Maybe it is not an issue that has exercised your mind recently, as most environmentalists have a good grasp of what is and isn’t an environmental tax.
Say “Vehicle Excise Duty” and “Air Passenger Duty” & most environmentalists would tell you that they are not environmental taxes but are often portrayed as such by politicians of all colours and persuasions.
Now the Treasury has published a long-awaited definition of an ‘environmental tax’. This follows uncertainty and criticism by stakeholders including Parliament’s Environmental Audit Committee about the absence of a definition.
Why the big issue now, well the UK Government has stated that as part of its mission to be the greenest government“The Coalition Agreement pledged to increase the proportion of revenue raised from environmental taxation by the end of this Parliament. This definition will provide a baseline against which to measure delivery”.
It is forecasted by the Office of Budget Responsibility that the proportion of revenue from these taxes is expected to double by 2015-16.
Additionally, at the European Union level, there have been calls for better application of environmental taxation especially in relation to the European Commission’s Roadmap to a Resource Efficient Europe (COM(2011) 571/3). This document advocated “green tax reforms”, increasing the share of environmental taxes. The proposed milestone is “By 2020 a major shift from taxation of labour towards environmental taxation, including through regular adjustments in real rates, will lead to a substantial increase in the share of environmental taxes in public revenues, in line with the best practice of Member States.”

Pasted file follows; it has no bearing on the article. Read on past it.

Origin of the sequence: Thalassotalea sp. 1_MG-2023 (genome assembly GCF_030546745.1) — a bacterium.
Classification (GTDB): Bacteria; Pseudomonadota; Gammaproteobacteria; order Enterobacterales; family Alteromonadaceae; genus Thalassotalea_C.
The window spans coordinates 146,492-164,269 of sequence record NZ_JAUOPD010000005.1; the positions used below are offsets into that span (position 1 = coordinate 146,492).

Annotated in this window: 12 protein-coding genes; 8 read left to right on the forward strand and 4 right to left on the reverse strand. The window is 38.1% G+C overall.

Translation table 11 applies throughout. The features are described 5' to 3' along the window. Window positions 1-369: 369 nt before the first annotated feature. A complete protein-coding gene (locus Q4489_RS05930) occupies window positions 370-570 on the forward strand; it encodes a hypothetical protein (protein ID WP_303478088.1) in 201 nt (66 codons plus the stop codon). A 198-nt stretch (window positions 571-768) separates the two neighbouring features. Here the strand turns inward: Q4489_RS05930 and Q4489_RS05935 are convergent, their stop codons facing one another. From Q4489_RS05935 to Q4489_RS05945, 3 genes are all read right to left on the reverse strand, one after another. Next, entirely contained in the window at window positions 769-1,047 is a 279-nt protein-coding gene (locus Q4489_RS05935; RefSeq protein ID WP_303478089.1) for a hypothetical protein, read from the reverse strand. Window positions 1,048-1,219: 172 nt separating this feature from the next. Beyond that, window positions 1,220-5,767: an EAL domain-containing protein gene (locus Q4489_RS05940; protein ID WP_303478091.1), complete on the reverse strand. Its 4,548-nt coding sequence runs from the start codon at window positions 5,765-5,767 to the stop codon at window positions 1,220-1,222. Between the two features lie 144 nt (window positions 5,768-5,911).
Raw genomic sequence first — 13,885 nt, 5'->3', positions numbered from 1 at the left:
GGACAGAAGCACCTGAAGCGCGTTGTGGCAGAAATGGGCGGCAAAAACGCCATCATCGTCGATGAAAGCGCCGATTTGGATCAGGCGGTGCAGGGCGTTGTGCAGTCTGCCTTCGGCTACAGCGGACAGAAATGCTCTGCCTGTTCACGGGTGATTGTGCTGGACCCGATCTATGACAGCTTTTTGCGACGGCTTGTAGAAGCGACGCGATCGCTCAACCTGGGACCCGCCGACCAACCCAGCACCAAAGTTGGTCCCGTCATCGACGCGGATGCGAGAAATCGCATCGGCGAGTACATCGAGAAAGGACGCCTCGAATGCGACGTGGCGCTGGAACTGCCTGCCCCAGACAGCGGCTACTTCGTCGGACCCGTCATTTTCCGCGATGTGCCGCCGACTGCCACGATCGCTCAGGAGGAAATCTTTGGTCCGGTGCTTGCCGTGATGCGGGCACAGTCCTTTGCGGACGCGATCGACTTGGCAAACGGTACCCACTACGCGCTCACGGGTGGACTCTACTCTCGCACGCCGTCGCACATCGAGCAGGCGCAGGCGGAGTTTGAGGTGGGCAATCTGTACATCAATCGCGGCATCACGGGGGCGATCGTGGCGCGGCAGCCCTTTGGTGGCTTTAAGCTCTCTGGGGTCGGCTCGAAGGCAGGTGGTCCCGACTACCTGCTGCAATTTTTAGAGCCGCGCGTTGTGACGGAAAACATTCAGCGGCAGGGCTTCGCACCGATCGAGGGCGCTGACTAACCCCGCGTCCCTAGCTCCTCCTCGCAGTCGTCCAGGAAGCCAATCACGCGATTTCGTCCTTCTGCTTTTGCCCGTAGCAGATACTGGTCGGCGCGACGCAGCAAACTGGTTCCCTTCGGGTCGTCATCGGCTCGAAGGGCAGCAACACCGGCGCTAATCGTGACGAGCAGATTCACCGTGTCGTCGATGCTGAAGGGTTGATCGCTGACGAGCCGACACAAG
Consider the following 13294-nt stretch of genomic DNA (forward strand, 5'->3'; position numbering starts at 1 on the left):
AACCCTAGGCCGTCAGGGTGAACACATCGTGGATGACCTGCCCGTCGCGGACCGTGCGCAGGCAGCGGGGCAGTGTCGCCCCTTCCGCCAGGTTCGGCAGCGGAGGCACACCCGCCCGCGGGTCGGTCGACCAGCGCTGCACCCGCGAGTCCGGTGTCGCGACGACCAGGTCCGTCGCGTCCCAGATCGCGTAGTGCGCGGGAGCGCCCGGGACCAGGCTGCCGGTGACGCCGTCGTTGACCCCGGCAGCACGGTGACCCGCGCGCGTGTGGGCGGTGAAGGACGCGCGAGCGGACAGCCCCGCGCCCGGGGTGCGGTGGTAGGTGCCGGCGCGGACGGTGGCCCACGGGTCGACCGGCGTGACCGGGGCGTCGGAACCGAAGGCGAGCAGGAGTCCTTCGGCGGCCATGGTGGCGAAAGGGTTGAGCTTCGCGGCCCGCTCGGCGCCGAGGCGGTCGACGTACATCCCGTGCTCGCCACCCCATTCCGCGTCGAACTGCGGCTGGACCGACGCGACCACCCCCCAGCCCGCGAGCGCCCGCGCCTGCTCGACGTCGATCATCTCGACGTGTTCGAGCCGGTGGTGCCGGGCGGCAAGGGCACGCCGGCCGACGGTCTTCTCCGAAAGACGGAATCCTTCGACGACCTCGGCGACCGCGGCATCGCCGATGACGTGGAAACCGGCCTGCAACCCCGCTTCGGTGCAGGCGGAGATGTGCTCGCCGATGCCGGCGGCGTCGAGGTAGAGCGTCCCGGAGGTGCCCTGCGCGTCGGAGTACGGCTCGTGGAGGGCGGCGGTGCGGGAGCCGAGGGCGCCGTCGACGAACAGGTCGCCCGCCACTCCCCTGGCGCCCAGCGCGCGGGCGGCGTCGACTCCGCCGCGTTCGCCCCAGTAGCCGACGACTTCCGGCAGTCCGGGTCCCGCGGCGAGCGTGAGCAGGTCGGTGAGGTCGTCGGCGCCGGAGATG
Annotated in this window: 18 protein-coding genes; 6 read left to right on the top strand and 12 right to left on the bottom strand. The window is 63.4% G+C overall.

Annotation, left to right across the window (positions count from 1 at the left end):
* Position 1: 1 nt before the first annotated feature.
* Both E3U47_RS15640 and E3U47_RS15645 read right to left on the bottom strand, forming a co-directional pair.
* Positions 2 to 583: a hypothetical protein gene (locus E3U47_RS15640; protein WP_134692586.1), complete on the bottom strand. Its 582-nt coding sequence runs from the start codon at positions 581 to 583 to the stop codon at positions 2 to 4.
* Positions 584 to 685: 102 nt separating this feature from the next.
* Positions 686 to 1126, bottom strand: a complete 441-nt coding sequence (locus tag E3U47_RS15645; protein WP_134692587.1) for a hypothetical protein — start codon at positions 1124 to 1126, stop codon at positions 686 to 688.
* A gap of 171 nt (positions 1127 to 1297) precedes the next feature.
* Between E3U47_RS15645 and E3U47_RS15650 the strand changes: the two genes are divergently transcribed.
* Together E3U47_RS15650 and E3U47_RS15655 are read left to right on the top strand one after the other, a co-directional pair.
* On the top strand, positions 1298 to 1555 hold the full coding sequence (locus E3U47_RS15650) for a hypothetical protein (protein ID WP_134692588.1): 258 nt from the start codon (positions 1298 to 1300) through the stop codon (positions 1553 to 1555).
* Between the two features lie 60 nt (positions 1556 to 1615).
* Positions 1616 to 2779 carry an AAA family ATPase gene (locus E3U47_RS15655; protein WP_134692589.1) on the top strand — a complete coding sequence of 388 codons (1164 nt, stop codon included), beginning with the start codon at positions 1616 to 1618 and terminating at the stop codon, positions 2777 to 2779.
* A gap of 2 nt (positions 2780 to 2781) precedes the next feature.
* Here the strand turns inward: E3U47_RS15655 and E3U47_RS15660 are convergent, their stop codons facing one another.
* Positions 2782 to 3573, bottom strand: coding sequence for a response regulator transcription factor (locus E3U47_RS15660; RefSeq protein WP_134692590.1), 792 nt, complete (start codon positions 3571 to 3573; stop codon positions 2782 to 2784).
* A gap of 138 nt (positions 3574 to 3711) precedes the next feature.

So just to be clear, the UK definition of an “environmental tax” must meet all of the following three criteria:-
(1) “The tax must be explicitly linked to the Government’s environmental objective”
(2) “The primary objective of the tax is to encourage positive behaviour change”
(3) “The tax is structured in relation to environmental objectives and the more polluting the behaviour the greater the tax levied”
So by applying these criteria, the following taxes are “environmental taxes”:
CRC Energy Efficiency Scheme,
Climate Change Levy, and
Carbon Price Support
and these taxes are not:
Vehicle Excise Duty,
Fuel Duty, and
Air Passenger Duty
For a copy of the original announcement by the Treasury, please see http://bit.ly/MyWcM8